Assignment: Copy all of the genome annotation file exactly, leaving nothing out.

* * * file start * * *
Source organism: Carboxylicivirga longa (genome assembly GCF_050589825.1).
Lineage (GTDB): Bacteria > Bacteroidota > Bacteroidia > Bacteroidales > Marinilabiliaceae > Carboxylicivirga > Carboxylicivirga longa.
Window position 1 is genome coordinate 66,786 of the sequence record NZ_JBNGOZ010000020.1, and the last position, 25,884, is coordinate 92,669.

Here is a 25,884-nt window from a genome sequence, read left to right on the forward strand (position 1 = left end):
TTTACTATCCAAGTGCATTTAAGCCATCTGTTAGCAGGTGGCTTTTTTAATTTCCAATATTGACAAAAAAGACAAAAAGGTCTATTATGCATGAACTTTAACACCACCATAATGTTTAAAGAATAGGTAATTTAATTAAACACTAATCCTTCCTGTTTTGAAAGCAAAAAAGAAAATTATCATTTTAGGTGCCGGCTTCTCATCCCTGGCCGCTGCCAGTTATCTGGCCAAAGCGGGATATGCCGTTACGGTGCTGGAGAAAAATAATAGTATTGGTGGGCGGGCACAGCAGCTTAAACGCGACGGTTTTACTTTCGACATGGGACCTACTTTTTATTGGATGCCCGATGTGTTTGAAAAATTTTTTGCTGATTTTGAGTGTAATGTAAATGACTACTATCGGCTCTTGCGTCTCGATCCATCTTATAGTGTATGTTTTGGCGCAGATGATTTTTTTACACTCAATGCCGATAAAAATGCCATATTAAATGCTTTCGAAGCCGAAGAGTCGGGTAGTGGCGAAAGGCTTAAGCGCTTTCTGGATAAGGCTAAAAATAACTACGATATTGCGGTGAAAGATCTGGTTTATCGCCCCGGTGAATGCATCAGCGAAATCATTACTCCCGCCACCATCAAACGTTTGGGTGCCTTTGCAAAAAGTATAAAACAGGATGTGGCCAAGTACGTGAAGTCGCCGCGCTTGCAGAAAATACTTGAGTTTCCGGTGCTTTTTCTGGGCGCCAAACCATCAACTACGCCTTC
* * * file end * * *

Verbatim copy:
Source organism: Carboxylicivirga longa (genome assembly GCF_050589825.1).
Lineage (GTDB): Bacteria > Bacteroidota > Bacteroidia > Bacteroidales > Marinilabiliaceae > Carboxylicivirga > Carboxylicivirga longa.
Window position 1 is genome coordinate 66,786 of the sequence record NZ_JBNGOZ010000020.1, and the last position, 25,884, is coordinate 92,669.

Here is a 25,884-nt window from a genome sequence, read left to right on the forward strand (position 1 = left end):
TTTACTATCCAAGTGCATTTAAGCCATCTGTTAGCAGGTGGCTTTTTTAATTTCCAATATTGACAAAAAAGACAAAAAGGTCTATTATGCATGAACTTTAACACCACCATAATGTTTAAAGAATAGGTAATTTAATTAAACACTAATCCTTCCTGTTTTGAAAGCAAAAAAGAAAATTATCATTTTAGGTGCCGGCTTCTCATCCCTGGCCGCTGCCAGTTATCTGGCCAAAGCGGGATATGCCGTTACGGTGCTGGAGAAAAATAATAGTATTGGTGGGCGGGCACAGCAGCTTAAACGCGACGGTTTTACTTTCGACATGGGACCTACTTTTTATTGGATGCCCGATGTGTTTGAAAAATTTTTTGCTGATTTTGAGTGTAATGTAAATGACTACTATCGGCTCTTGCGTCTCGATCCATCTTATAGTGTATGTTTTGGCGCAGATGATTTTTTTACACTCAATGCCGATAAAAATGCCATATTAAATGCTTTCGAAGCCGAAGAGTCGGGTAGTGGCGAAAGGCTTAAGCGCTTTCTGGATAAGGCTAAAAATAACTACGATATTGCGGTGAAAGATCTGGTTTATCGCCCCGGTGAATGCATCAGCGAAATCATTACTCCCGCCACCATCAAACGTTTGGGTGCCTTTGCAAAAAGTATAAAACAGGATGTGGCCAAGTACGTGAAGTCGCCGCGCTTGCAGAAAATACTTGAGTTTCCGGTGCTTTTTCTGGGCGCCAAACCATCAACTACGCCTTC